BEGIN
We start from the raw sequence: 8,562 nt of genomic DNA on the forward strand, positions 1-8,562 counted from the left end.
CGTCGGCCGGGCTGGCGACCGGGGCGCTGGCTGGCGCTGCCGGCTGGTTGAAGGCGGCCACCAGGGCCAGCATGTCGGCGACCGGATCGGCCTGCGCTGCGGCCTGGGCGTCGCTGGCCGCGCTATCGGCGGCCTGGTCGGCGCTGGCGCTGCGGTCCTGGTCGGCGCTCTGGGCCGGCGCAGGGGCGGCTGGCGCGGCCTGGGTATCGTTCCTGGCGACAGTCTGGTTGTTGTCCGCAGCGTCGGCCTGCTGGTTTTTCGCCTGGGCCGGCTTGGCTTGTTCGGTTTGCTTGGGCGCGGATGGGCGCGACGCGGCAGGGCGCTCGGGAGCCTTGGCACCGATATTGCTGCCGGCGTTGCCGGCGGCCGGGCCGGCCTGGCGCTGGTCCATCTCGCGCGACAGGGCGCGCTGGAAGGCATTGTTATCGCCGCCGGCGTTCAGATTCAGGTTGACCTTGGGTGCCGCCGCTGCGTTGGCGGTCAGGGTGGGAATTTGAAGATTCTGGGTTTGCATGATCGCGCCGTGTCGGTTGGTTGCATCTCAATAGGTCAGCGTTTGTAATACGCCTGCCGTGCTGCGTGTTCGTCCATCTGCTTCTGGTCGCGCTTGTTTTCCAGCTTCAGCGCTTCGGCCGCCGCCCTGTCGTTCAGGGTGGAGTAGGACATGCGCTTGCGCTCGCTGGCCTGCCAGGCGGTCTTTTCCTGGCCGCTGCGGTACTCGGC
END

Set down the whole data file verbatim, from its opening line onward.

We start from the raw sequence: 8,562 nt of genomic DNA on the forward strand, positions 1-8,562 counted from the left end.
CGTCGGCCGGGCTGGCGACCGGGGCGCTGGCTGGCGCTGCCGGCTGGTTGAAGGCGGCCACCAGGGCCAGCATGTCGGCGACCGGATCGGCCTGCGCTGCGGCCTGGGCGTCGCTGGCCGCGCTATCGGCGGCCTGGTCGGCGCTGGCGCTGCGGTCCTGGTCGGCGCTCTGGGCCGGCGCAGGGGCGGCTGGCGCGGCCTGGGTATCGTTCCTGGCGACAGTCTGGTTGTTGTCCGCAGCGTCGGCCTGCTGGTTTTTCGCCTGGGCCGGCTTGGCTTGTTCGGTTTGCTTGGGCGCGGATGGGCGCGACGCGGCAGGGCGCTCGGGAGCCTTGGCACCGATATTGCTGCCGGCGTTGCCGGCGGCCGGGCCGGCCTGGCGCTGGTCCATCTCGCGCGACAGGGCGCGCTGGAAGGCATTGTTATCGCCGCCGGCGTTCAGATTCAGGTTGACCTTGGGTGCCGCCGCTGCGTTGGCGGTCAGGGTGGGAATTTGAAGATTCTGGGTTTGCATGATCGCGCCGTGTCGGTTGGTTGCATCTCAATAGGTCAGCGTTTGTAATACGCCTGCCGTGCTGCGTGTTCGTCCATCTGCTTCTGGTCGCGCTTGTTTTCCAGCTTCAGCGCTTCGGCCGCCGCCCTGTCGTTCAGGGTGGAGTAGGACATGCGCTTGCGCTCGCTGGCCTGCCAGGCGGTCTTTTCCTGGCCGCTGCGGTACTCGGC